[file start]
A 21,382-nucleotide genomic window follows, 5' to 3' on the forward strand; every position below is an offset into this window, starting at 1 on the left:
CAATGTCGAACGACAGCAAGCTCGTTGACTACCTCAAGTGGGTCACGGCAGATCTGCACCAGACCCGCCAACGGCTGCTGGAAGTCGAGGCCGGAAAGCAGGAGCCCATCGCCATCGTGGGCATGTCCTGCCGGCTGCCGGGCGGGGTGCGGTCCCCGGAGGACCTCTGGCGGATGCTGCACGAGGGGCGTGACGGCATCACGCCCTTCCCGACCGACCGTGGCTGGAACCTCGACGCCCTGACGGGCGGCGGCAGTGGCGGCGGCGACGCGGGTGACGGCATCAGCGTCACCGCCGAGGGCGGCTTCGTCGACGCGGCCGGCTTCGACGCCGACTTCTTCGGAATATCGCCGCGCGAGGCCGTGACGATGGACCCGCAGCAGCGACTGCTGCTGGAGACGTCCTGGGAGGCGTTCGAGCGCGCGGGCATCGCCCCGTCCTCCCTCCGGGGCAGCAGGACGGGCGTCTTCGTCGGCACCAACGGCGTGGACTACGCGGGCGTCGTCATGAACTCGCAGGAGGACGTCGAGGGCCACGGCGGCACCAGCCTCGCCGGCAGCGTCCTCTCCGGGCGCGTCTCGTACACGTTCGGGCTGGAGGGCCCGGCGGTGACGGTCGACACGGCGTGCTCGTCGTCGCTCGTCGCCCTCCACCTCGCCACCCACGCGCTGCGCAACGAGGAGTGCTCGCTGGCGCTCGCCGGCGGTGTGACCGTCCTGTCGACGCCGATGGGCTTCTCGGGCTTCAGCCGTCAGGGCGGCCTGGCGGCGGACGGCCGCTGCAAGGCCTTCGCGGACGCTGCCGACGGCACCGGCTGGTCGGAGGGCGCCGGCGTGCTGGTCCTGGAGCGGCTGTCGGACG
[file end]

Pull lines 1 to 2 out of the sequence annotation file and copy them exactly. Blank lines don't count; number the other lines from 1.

A 21,382-nucleotide genomic window follows, 5' to 3' on the forward strand; every position below is an offset into this window, starting at 1 on the left:
CAATGTCGAACGACAGCAAGCTCGTTGACTACCTCAAGTGGGTCACGGCAGATCTGCACCAGACCCGCCAACGGCTGCTGGAAGTCGAGGCCGGAAAGCAGGAGCCCATCGCCATCGTGGGCATGTCCTGCCGGCTGCCGGGCGGGGTGCGGTCCCCGGAGGACCTCTGGCGGATGCTGCACGAGGGGCGTGACGGCATCACGCCCTTCCCGACCGACCGTGGCTGGAACCTCGACGCCCTGACGGGCGGCGGCAGTGGCGGCGGCGACGCGGGTGACGGCATCAGCGTCACCGCCGAGGGCGGCTTCGTCGACGCGGCCGGCTTCGACGCCGACTTCTTCGGAATATCGCCGCGCGAGGCCGTGACGATGGACCCGCAGCAGCGACTGCTGCTGGAGACGTCCTGGGAGGCGTTCGAGCGCGCGGGCATCGCCCCGTCCTCCCTCCGGGGCAGCAGGACGGGCGTCTTCGTCGGCACCAACGGCGTGGACTACGCGGGCGTCGTCATGAACTCGCAGGAGGACGTCGAGGGCCACGGCGGCACCAGCCTCGCCGGCAGCGTCCTCTCCGGGCGCGTCTCGTACACGTTCGGGCTGGAGGGCCCGGCGGTGACGGTCGACACGGCGTGCTCGTCGTCGCTCGTCGCCCTCCACCTCGCCACCCACGCGCTGCGCAACGAGGAGTGCTCGCTGGCGCTCGCCGGCGGTGTGACCGTCCTGTCGACGCCGATGGGCTTCTCGGGCTTCAGCCGTCAGGGCGGCCTGGCGGCGGACGGCCGCTGCAAGGCCTTCGCGGACGCTGCCGACGGCACCGGCTGGTCGGAGGGCGCCGGCGTGCTGGTCCTGGAGCGGCTGTCGGACG